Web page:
Chicago — Debt collectors in the United States can now use direct messages on social media to contact those who owe them thanks to changes to a 1977 law that went into effect Nov. 30.
The changes to the more than 40 years old Fair Debt Collection Practices Act, which has governed how bill collectors contact those delinquent on payments, provides guidelines on how agencies can now use email, text and social media, according to Business Insider.
The Consumer Financial Protection Bureau announced changes to the act on Oct. 20. Kathleen Kraninger, the agency’s director at the time, said the changes are part of an effort to leave “1977 behind” and to develop “a debt collection system that works for consumers and industry in the modern world.”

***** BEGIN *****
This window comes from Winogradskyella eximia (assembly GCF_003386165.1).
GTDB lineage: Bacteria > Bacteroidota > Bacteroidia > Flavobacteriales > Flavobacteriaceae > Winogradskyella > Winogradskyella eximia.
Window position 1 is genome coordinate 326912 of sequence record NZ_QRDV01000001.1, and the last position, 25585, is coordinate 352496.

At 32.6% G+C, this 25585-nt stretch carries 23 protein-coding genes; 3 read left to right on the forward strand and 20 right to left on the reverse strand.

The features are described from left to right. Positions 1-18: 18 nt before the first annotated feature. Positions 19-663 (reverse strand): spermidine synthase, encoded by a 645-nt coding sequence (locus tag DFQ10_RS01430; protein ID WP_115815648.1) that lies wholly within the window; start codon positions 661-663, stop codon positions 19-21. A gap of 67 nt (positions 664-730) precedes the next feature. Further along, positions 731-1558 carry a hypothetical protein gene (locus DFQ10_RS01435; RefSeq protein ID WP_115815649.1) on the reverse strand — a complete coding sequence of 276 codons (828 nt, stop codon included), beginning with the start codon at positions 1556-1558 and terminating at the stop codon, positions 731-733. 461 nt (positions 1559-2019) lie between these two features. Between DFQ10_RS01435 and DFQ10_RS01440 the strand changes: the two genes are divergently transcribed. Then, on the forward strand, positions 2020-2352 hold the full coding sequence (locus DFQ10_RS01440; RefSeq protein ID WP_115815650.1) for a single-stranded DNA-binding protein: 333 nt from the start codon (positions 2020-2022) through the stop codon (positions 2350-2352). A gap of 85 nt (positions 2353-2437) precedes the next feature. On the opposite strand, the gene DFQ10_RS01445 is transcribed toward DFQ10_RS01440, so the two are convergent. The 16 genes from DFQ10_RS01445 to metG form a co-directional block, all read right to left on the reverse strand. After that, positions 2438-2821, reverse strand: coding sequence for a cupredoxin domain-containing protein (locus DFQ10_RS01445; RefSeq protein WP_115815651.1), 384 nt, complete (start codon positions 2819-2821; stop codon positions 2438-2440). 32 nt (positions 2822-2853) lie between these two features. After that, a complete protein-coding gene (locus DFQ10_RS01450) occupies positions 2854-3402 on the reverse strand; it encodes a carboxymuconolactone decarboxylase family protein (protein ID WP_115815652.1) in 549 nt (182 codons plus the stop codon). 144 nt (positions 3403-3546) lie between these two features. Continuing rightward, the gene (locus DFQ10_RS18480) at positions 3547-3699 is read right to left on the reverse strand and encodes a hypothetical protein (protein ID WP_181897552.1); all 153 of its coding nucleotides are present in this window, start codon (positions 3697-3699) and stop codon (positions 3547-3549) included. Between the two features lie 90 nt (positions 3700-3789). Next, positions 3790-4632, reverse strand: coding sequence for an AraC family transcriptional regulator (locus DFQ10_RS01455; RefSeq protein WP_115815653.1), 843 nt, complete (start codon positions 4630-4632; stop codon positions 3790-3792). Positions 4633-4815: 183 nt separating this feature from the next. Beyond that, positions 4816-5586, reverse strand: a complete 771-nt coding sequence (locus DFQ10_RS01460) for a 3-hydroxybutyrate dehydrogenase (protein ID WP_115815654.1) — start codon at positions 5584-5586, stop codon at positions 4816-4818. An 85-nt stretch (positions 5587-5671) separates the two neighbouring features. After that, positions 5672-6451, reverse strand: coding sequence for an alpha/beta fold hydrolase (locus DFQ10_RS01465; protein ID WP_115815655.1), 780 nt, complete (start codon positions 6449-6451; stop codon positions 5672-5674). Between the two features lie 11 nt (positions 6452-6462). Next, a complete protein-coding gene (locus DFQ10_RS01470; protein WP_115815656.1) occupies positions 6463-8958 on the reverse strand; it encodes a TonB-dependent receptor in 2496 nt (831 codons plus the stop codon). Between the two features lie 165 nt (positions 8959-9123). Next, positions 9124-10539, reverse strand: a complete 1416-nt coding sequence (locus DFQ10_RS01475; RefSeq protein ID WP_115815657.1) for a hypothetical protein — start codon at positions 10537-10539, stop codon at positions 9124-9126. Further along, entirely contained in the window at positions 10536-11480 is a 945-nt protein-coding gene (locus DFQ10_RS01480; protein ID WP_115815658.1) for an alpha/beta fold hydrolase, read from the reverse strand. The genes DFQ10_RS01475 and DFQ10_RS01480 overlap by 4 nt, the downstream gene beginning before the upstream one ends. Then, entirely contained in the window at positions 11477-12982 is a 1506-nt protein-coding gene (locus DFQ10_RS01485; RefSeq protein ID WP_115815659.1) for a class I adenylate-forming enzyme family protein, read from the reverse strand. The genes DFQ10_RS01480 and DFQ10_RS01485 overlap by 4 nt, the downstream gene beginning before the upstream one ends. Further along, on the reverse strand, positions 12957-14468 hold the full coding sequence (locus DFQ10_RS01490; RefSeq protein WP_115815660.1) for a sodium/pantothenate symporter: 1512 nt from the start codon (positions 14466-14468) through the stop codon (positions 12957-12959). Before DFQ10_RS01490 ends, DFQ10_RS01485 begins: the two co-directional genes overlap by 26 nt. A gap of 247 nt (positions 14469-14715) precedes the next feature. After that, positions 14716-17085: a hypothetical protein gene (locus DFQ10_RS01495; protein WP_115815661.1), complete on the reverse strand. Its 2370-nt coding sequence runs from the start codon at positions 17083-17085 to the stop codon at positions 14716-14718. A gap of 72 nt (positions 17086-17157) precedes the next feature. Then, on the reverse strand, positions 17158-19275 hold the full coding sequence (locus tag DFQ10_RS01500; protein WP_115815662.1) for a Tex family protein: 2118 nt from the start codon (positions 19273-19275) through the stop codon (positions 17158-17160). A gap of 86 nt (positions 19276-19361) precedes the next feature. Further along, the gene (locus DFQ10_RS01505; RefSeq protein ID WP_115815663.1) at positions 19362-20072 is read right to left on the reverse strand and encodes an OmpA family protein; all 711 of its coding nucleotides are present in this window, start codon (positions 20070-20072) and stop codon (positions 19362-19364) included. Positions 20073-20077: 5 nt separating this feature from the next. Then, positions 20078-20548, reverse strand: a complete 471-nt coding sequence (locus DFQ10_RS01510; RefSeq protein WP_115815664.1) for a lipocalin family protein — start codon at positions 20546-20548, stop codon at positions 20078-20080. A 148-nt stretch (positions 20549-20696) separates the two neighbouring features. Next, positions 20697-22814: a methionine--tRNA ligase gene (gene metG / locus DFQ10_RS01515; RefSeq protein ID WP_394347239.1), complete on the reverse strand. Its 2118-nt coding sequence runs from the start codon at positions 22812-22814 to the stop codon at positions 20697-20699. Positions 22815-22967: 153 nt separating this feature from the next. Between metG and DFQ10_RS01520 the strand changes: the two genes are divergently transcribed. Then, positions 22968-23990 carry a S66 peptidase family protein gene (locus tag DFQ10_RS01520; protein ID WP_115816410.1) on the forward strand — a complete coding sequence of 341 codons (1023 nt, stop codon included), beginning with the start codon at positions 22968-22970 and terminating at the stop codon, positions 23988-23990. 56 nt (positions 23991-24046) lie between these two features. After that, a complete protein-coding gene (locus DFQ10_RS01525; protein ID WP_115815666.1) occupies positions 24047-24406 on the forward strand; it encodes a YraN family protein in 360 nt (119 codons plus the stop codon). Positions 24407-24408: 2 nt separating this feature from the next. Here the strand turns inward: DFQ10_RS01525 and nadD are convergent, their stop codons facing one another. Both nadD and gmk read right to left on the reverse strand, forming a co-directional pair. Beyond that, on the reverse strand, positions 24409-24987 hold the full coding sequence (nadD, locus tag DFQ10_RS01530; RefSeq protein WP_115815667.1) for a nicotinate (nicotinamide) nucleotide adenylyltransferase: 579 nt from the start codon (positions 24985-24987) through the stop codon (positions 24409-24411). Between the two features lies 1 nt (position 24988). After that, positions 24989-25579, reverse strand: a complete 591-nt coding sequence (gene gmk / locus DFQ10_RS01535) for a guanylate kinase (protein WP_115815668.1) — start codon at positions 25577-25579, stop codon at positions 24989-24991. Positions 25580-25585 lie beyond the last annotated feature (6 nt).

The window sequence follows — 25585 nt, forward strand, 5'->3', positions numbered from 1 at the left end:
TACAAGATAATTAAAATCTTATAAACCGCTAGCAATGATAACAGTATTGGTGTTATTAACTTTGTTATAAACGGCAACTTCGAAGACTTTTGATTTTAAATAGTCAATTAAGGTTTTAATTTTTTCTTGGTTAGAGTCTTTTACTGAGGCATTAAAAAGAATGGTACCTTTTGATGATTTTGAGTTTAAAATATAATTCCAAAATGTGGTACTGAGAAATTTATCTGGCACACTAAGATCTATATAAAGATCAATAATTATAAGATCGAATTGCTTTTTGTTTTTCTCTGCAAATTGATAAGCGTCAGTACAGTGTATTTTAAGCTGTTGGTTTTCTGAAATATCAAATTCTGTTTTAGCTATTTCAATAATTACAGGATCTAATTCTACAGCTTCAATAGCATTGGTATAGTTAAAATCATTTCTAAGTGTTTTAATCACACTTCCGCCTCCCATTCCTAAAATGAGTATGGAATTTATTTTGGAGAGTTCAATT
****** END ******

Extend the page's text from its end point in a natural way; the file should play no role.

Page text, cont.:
There are, however, limitations for the collectors. They are barred from posting publicly on somebody’s social media page or in their comments, they must immediately identify themselves and cannot send a friend request without telling the debtor who they are and why they’re reaching out.
Additionally, collectors must give debtees the option to opt out of receiving messages on the respective social media platform.